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Practicing diversity.

Robert J. Priest and Alvaro L. Neives, eds.

This Side of Heaven: Race, Ethnicity, and Christian Faith

Oxford University Press, paperback, 2006, 356 pp.

In this anthology of essays, a team of inter-ethnic and interdisciplinary scholars has woven together for the first time a tool that people engaged in diversity efforts in Christian colleges, universities, seminaries, and congregations can use to create more caring and equalitarian approaches to viewing people's differences.

For too long, Christian scholars ignored the challenges of racial and ethnic diversity and few committed themselves to exploring serious problems that are in plain sight. In the same manner, traditionally white institutions of learning and congregations struggled--without the benefits of scholarly guidance--to fashion their campuses and sanctuaries into welcoming environments where minorities can thrive.

Alone and often frustrated, black, Hispanic and other minorities languished on mostly white campuses in mostly white pews.

This collection of essays, funded by Wabash Center for Teaching and Learning in Theology, does not offer theory. Rather, the scholars delve into the real-world relationships between race, ethnicity and Christianity because they sought real-world answers and viable programs for effective change.

Meeting regularly to plan the anthology before writing their essays, the scholars asked probing questions that if earnestly answered would help institutions of learning and congregation transform approaches to creating inclusive environments. Select questions the scholars asked one another during those lengthy conservations are worth repeating here. Readers will find that most of these questions are answered in the text, providing blueprints for doing the high work of embracing people's differences:

"Are minority students socialized away from the competencies and understandings needed for ministry success in their own communities?"

"Are majority students socialized to appreciate and learn from the experiences, questions, concerns, insights, worship aesthetics, and ministry skills believers from other ethnic or racial groups?"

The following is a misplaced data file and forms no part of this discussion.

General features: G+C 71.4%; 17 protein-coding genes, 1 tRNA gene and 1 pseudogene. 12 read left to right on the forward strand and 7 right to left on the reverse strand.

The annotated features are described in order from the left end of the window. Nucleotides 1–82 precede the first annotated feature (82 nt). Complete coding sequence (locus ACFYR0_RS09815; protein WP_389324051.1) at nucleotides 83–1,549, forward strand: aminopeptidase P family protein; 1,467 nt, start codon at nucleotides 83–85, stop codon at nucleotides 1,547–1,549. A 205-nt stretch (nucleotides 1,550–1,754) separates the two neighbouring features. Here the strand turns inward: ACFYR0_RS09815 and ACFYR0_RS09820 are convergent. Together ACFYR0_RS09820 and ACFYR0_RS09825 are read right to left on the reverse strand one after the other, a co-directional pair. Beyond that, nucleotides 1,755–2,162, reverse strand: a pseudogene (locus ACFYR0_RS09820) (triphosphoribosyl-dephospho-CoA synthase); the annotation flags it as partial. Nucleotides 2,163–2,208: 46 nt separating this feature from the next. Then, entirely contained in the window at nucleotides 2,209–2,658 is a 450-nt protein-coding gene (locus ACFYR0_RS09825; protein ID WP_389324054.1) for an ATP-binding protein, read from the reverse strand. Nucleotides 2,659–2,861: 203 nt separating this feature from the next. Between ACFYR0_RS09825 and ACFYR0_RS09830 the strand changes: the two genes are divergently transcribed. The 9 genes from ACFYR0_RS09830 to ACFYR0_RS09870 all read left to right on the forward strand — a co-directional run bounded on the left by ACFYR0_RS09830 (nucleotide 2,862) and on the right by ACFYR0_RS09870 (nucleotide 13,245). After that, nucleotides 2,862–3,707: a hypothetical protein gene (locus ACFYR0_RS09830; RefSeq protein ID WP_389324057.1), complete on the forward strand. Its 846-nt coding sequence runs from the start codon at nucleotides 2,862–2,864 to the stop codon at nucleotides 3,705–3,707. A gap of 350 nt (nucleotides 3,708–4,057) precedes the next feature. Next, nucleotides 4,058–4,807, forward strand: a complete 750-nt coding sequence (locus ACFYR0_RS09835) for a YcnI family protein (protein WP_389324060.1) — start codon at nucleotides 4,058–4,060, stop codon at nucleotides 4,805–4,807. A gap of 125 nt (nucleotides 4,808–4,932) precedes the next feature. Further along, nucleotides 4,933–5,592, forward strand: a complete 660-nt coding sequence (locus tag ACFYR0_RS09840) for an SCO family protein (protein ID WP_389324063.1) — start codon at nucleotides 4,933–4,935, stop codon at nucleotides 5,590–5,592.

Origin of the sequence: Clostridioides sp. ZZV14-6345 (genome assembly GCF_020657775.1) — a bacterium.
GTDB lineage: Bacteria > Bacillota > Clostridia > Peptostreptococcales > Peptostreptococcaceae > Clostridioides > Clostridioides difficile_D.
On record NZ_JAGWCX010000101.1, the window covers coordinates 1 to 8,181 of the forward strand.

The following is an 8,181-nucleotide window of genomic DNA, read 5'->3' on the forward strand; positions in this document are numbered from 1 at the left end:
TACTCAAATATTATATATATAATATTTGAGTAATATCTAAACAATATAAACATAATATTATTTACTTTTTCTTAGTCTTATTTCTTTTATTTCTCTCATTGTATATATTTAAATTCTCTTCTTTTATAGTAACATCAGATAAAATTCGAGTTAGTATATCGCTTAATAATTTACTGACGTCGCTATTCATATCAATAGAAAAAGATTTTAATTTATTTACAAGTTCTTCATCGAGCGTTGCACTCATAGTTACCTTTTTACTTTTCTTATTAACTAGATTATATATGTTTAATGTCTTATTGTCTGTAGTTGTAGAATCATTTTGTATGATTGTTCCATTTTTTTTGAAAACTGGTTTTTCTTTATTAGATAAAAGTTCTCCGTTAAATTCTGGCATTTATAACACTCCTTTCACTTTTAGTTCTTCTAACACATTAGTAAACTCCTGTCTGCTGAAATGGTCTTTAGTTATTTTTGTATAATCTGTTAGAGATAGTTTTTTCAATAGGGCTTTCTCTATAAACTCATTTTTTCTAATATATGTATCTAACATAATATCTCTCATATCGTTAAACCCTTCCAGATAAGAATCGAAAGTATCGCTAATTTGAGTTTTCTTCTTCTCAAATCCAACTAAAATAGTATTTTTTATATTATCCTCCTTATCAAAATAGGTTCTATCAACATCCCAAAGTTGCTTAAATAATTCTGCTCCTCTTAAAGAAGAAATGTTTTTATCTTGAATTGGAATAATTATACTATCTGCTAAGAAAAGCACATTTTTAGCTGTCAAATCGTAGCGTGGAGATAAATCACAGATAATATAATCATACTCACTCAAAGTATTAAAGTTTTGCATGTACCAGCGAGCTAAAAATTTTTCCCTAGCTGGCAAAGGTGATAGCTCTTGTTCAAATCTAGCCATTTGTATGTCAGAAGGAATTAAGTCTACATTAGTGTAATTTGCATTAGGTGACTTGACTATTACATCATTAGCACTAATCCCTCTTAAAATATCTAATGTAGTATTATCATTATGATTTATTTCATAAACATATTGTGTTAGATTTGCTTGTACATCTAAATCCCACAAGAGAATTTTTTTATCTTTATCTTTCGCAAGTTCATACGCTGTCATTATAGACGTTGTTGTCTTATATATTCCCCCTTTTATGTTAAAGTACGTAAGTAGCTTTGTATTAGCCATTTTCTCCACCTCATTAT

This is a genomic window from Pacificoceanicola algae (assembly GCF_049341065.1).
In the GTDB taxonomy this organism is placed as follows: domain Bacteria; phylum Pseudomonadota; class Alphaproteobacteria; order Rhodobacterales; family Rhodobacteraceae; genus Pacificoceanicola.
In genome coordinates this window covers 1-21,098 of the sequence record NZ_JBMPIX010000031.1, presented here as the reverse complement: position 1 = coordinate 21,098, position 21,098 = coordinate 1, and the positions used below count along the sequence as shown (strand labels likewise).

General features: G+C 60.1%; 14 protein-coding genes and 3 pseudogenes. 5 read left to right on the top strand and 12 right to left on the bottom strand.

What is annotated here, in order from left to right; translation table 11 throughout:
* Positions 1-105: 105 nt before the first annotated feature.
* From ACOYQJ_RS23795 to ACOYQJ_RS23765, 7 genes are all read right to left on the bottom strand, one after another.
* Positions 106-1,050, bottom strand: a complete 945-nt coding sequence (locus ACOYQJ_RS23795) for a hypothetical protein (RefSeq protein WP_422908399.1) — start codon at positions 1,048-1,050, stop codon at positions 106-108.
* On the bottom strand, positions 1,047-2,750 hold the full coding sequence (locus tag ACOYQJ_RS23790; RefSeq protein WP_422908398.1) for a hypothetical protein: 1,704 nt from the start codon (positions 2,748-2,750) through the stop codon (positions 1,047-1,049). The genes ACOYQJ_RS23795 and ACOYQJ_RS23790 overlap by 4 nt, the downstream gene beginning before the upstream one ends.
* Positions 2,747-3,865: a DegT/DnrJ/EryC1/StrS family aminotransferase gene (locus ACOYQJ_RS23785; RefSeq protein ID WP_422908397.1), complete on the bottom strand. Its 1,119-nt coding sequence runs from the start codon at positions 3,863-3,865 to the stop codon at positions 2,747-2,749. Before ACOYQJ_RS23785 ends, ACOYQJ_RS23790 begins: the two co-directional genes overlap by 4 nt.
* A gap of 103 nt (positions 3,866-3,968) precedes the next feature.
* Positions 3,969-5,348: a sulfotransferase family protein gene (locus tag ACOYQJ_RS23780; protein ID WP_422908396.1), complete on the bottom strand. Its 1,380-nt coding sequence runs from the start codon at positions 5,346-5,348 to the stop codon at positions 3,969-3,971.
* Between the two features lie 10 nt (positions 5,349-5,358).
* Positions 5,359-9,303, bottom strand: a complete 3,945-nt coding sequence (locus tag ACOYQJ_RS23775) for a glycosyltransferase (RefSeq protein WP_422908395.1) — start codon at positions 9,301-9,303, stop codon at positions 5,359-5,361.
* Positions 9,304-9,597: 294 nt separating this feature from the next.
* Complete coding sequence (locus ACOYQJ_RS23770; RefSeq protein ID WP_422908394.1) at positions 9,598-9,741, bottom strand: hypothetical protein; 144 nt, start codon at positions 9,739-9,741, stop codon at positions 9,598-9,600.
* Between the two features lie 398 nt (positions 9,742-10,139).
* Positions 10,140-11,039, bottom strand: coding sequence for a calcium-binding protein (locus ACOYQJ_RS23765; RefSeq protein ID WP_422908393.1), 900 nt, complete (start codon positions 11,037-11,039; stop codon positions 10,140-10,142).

"To what extent and in what ways do we, in our classes, relate biblical understandings of creation, human identity, ecclesiology, justice, sin, reconciliation, forgiveness, mission, and the kingdom of God to the world of ethnic and racial ideologies, prejudices, struggles with stigma, resentments, aggressions, boundaries and hierarchies of wealth, class, and power? "How do we as faculty motivate ourselves, and our students, to redirect long-established reading, teaching, research and writing patterns oriented largely toward white/Euro-American world in constructive new directions?"

Readers searching for theoretical frameworks for mere discussion will not find This Side of Heaven useful because, as the editors state, the book's primary initiative is "pursued in the context of personal relationship...."

Indeed, Priest--director of the Ph.D. Program in Intercultural Studies and Professor of Mission and Anthropology at Trinity Evangelical Divinity School--and Nieves--department chair and Professor of Sociology at Wheaton College--have put a human face on the nexus between race, ethnicity and Christianity, offering answers that inculcate understanding.

Edward J. Blum

Reforging the White Republic: Race, Religion, and American Nationalism 1865-1898

Louisiana University Press, 2005, paperback, 2007, 356 pp, $18.95

Edward J. Blum describes a reconciliation effort that was far different than the one envisioned by Curtiss DeYoung above. Tracing the involvement of northern white Christian leaders in the racial politics of the post-Civil War period from 1865-1898, Blum, an assistant professor of history at San Diego State University, describes the reunification of two warring sides that took place at the expense of an entire race of people.

In the immediate aftermath of the Civil War, many northern white Protestant ministers had called on white southerners to repent for their sin of slavery. Missionaries and money were sent to the South to aid in the creation of a multiracial nation. Initially, only the northern Episcopalians moved to reunite institutionally with their southern brethren. Other northern white ministers argued against forgiving the Confederates, many actively supporting the drive to make African Americans full members of the national community.

The idea of an integrated America, however, eventually lost ground to the greater desire of whites for national unity. The price for that unity was the acceptance of African American segregation and disenfranchisement. The South had lost on the battlefield, but southerners, by century's end, won the cultural war.

With meticulous detail, Blum traces several factors that brought about this change of heart, including the emergence of charismatic Protestant preachers leading the call for national unity over racial justice; an outbreak of yellow fever that created solidarity between northern and southern whites, sometimes at the direct expense of blacks; and a temperance movement that united northern and southern white women while demonizing non-Protestant and non-whites as outsiders.